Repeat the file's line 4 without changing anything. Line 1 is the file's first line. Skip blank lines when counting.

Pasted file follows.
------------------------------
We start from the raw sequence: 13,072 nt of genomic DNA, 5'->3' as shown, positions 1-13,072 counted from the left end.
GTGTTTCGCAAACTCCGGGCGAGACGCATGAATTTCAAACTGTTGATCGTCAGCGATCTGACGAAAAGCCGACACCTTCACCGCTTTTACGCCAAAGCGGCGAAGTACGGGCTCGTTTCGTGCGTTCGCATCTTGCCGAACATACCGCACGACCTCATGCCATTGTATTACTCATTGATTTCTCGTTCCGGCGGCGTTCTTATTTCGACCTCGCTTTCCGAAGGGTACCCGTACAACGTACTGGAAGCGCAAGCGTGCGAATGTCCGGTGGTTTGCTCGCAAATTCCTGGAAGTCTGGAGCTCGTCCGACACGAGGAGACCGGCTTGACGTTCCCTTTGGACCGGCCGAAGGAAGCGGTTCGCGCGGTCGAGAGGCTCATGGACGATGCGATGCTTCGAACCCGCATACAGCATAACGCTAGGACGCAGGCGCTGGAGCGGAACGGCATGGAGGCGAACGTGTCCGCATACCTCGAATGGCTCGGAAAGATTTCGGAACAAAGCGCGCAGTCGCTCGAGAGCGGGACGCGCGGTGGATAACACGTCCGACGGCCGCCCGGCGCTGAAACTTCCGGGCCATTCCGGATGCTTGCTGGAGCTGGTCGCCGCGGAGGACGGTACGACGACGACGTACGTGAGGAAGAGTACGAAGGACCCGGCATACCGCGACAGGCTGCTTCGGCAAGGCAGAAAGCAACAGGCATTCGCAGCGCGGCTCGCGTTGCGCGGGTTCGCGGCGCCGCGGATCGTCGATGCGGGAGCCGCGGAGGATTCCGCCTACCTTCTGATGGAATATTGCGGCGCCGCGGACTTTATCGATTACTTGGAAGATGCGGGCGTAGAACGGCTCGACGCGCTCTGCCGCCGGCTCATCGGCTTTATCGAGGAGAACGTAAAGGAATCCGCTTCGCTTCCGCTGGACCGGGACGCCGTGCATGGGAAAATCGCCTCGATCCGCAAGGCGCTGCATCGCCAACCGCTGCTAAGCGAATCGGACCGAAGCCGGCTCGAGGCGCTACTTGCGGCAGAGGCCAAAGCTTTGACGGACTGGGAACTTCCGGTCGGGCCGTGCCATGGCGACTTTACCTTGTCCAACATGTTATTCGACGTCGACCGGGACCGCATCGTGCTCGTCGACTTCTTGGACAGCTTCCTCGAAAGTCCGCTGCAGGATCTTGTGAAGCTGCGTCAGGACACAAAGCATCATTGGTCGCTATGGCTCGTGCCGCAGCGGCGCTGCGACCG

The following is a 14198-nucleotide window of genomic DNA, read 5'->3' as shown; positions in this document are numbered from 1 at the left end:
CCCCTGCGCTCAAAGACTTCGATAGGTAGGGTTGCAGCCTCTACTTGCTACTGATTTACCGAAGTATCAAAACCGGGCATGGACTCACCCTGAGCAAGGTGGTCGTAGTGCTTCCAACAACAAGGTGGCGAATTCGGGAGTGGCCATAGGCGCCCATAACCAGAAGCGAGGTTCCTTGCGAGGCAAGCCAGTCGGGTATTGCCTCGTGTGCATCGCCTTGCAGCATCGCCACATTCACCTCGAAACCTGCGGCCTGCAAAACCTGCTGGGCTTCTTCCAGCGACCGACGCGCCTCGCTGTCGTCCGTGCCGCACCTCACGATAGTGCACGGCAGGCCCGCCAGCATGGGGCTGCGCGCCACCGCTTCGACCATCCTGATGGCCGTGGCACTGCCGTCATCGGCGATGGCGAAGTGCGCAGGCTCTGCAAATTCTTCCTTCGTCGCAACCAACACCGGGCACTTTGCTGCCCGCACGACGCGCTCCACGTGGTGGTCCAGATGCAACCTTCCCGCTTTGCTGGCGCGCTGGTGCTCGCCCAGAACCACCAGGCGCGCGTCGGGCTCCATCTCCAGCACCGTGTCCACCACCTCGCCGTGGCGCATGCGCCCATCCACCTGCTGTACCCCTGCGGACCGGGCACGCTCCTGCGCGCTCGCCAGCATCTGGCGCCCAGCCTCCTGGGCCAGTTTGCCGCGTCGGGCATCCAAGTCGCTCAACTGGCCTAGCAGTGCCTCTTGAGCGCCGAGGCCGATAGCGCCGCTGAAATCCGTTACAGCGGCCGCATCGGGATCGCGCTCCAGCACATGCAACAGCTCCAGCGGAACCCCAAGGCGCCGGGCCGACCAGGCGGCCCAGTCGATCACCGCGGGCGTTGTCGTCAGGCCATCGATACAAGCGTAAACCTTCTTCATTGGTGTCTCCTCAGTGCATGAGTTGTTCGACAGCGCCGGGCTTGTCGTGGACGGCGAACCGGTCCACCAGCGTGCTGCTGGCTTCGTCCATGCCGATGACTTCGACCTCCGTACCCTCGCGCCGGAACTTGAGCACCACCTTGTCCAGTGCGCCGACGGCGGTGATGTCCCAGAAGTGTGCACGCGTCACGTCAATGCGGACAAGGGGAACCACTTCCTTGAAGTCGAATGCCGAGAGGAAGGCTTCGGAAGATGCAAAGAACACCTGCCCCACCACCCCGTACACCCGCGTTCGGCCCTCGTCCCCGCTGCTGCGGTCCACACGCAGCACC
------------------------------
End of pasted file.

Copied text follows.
CCCCTGCGCTCAAAGACTTCGATAGGTAGGGTTGCAGCCTCTACTTGCTACTGATTTACCGAAGTATCAAAACCGGGCATGGACTCACCCTGAGCAAGGTGGTCGTAGTGCTTCCAACAACAAGGTGGCGAATTCGGGAGTGGCCATAGGCGCCCATAACCAGAAGCGAGGTTCCTTGCGAGGCAAGCCAGTCGGGTATTGCCTCGTGTGCATCGCCTTGCAGCATCGCCACATTCACCTCGAAACCTGCGGCCTGCAAAACCTGCTGGGCTTCTTCCAGCGACCGACGCGCCTCGCTGTCGTCCGTGCCGCACCTCACGATAGTGCACGGCAGGCCCGCCAGCATGGGGCTGCGCGCCACCGCTTCGACCATCCTGATGGCCGTGGCACTGCCGTCATCGGCGATGGCGAAGTGCGCAGGCTCTGCAAATTCTTCCTTCGTCGCAACCAACACCGGGCACTTTGCTGCCCGCACGACGCGCTCCACGTGGTGGTCCAGATGCAACCTTCCCGCTTTGCTGGCGCGCTGGTGCTCGCCCAGAACCACCAGGCGCGCGTCGGGCTCCATCTCCAGCACCGTGTCCACCACCTCGCCGTGGCGCATGCGCCCATCCACCTGCTGTACCCCTGCGGACCGGGCACGCTCCTGCGCGCTCGCCAGCATCTGGCGCCCAGCCTCCTGGGCCAGTTTGCCGCGTCGGGCATCCAAGTCGCTCAACTGGCCTAGCAGTGCCTCTTGAGCGCCGAGGCCGATAGCGCCGCTGAAATCCGTTACAGCGGCCGCATCGGGATCGCGCTCCAGCACATGCAACAGCTCCAGCGGAACCCCAAGGCGCCGGGCCGACCAGGCGGCCCAGTCGATCACCGCGGGCGTTGTCGTCAGGCCATCGATACAAGCGTAAACCTTCTTCATTGGTGTCTCCTCAGTGCATGAGTTGTTCGACAGCGCCGGGCTTGTCGTGGACGGCGAACCGGTCCACCAGCGTGCTGCTGGCTTCGTCCATGCCGATGACTTCGACCTCCGTACCCTCGCGCCGGAACTTGAGCACCACCTTGTCCAGTGCGCCGACGGCGGTGATGTCCCAGAAGTGTGCACGCGTCACGTCAATGCGGACAAGGGGAACCACTTCCTTGAAGTCGAATGCCGAGAGGAAGGCTTCGGAAGATGCAAAGAACACCTGCCCCACCACCCCGTACACCCGCGTTCGGCCCTCGTCCCCGCTGCTGCGGTCCACACGCAGCACC